Social media such as Facebook, Instagram, Twitter and SnapChat are far less trusted than traditional print and broadcasting – what we call “legacy media”. Social media have some very useful functions in the 21st Century, sharing experiences, connecting families and friends, warning of danger so fast even the emergency services use them. They are generally beneficial and here to stay.

But social media are not so good in the production and transmission of news. In some ways they have actually caused the current plague of fake news. The very things that make social media so popular also make them so dangerous in spreading fake news. Anybody can use them, they are instant and there are few controls over content or quality standards.

Social media also play a major role in the “amplification” of false news. One person sharing something with ten people who each share it with 10 more can quickly spread fake news to thousands or millions of people. That is why information or accusations on social media are said to go “viral”, i.e. like a virus in a one’s body.

What also makes fake news so powerful is that it resembles an extreme form of what makes real news, in that it is typically very unusual. Because it is wrong, it is not what people expect so they pass it on as news. The truth – which might be much more ordinary – is not so attractive and is therefore not shared as widely or as quickly.

The journal Science has published research that shows that false news on Twitter spreads faster to more people than the truth.

As the 18th Century Anglo-Irish intellectual Jonathan Swift wrote: “Falsehood flies, and truth comes limping after it”.

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Trust chains

One of the main weapons against fake news, for both journalists and their audiences alike, is the Trust Chain.

A Trust Chain is what connects the source of an event – including speeches, interviews etc – with the final reader, viewer or listener, ensuring that the version of facts they receive remains true to the original.

Each time a fact or comment is passed on by someone in the chain, it is a new link that must be checked to make sure it comes from a reliable source who has already checked its accuracy.

The steps to creating and maintaining Trust Chains are simple and should be followed at all times.

Be honest with yourself, about yourself
You should always try to be honest with ourselves and with other people. If we don’t know if something is true, then we should not say it is, even when the admission strikes at the very heart of our own personal worldview. Journalists are also members of society, so are able to have personal opinions of their own. But these must never be allowed to influence your professional work, however hard that might be. Remember to separate the you-at-work from the you-at-home.

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Pass news forward honestly.
Again, whatever you write or broadcast, you must be truthful with your reader, listener or viewer. If you do not know something is true, then either you must not pass it on or you must admit its weakness to your audience. If you cannot confirm that a story or a fact is true yourself, then you must say how accurate – or possibly inaccurate – you are being.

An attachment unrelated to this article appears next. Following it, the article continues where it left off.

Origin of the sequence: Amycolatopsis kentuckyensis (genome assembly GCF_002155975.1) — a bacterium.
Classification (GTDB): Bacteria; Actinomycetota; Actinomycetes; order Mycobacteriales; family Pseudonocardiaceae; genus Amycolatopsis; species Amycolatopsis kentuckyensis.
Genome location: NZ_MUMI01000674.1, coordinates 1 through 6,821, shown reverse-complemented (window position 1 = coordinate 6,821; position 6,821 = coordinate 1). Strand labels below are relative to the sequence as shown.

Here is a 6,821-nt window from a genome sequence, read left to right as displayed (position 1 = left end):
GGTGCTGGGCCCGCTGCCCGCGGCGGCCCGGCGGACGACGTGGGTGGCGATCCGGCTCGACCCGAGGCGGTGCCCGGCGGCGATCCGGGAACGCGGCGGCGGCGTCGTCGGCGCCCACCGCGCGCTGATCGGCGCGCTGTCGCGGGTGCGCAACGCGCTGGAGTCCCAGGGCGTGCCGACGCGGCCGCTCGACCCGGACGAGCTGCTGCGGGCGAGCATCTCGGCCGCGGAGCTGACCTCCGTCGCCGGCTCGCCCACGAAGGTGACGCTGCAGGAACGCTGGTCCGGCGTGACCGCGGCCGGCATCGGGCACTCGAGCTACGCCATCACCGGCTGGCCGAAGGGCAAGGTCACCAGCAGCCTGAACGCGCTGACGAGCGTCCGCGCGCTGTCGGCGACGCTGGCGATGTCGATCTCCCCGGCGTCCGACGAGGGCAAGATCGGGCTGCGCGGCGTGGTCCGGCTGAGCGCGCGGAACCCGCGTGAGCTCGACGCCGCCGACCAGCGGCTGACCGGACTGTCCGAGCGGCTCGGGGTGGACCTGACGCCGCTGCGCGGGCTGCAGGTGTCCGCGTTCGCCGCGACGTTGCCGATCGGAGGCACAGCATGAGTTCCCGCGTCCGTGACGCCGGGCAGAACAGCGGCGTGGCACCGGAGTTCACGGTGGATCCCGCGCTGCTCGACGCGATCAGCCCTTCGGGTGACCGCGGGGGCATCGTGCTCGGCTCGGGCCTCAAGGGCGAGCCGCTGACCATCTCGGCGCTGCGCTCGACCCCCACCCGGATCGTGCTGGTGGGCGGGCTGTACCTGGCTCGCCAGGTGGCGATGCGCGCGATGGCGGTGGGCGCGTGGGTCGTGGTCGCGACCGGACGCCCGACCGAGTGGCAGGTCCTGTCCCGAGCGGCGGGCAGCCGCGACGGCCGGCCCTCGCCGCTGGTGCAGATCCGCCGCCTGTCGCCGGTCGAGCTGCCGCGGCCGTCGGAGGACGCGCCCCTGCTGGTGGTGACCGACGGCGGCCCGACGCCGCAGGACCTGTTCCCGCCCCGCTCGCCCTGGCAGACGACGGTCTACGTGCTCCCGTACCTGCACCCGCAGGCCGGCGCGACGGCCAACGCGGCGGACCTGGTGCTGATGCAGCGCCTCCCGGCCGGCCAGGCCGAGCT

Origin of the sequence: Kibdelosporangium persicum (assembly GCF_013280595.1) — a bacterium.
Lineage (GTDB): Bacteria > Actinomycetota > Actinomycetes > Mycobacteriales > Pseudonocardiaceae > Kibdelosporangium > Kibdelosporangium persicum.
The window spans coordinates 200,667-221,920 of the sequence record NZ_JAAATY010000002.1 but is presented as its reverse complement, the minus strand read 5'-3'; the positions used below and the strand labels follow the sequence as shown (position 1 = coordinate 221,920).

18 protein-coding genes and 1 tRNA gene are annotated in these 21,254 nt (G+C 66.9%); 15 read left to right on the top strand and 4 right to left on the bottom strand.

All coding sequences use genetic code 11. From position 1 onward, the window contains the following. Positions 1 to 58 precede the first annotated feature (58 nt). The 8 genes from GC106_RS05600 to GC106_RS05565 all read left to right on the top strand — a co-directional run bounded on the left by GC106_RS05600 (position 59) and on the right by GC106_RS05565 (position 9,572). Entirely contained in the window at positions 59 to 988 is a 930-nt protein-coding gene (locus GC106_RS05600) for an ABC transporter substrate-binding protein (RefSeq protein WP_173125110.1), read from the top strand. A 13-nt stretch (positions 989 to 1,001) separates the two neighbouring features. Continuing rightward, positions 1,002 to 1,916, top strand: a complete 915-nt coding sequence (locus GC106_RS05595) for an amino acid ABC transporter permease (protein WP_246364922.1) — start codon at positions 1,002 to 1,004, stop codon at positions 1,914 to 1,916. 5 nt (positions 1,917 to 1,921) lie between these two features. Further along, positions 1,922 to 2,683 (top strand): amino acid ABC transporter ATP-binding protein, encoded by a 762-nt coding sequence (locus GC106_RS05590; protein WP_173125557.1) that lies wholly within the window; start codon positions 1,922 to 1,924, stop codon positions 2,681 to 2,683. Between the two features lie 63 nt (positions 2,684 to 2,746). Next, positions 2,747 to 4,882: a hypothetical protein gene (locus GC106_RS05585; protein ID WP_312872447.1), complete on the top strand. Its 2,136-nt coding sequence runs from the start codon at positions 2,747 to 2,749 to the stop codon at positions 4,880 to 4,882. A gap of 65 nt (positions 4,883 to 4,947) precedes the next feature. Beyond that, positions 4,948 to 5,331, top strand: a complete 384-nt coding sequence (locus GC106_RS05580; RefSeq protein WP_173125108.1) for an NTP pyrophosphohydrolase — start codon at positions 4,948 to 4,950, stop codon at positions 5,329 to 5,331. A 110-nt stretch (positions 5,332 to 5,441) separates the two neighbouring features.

If you know something that is widely known but has not been confirmed, explain that. For example:

It is widely believed that the Prime Minister will announce a new trade agreement with France this afternoon, though no-one in Government will confirm this and the French Embassy has said it is “unlikely”.

Journalists should wherever possible attribute facts or opinions about which there may be dispute. For more on this, see Chapter 56.

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Question doubtful information.
Journalists are more than people who pass on information to their audiences. Anyone can do that but journalists add value through their work by sorting through lots of information to pick out what is newsworthy, then check its truthfulness or accuracy before communicating it in a news item or current affairs story.

Journalists are a bit like food tasters, deciding what is good and what is not so good or actually bad. At first this requires a lot of effort and you will make mistakes. But after a few years your sense of taste – in our case “newsworthiness” – becomes more highly trained and we may even develop a “sixth sense” about information we find or are given.

Be alert to that sixth sense, listen to that voice that asks yourself: “Does this really sound right?”

That little voice is not the answer, but it is an alarm you should listen to. If your sense tells you something is wrong about a piece of information, check it out with greater care than normal. Often you will be right in doing so.

When someone tells us something that sounds even remotely doubtful, ask them: “Who says?” or “How do you know?” Said properly, it doesn’t need to be rude.

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Track suspect information back to its source
The Truth Chain for any news story has a beginning and an end. Unless you have witnessed the start yourself, as a journalist you will usually become part of that process part-way along the chain. If so, you must always think about where the story started. Who first discovered the information? Who first passed it on? Who else has played a role in transmitting it to you?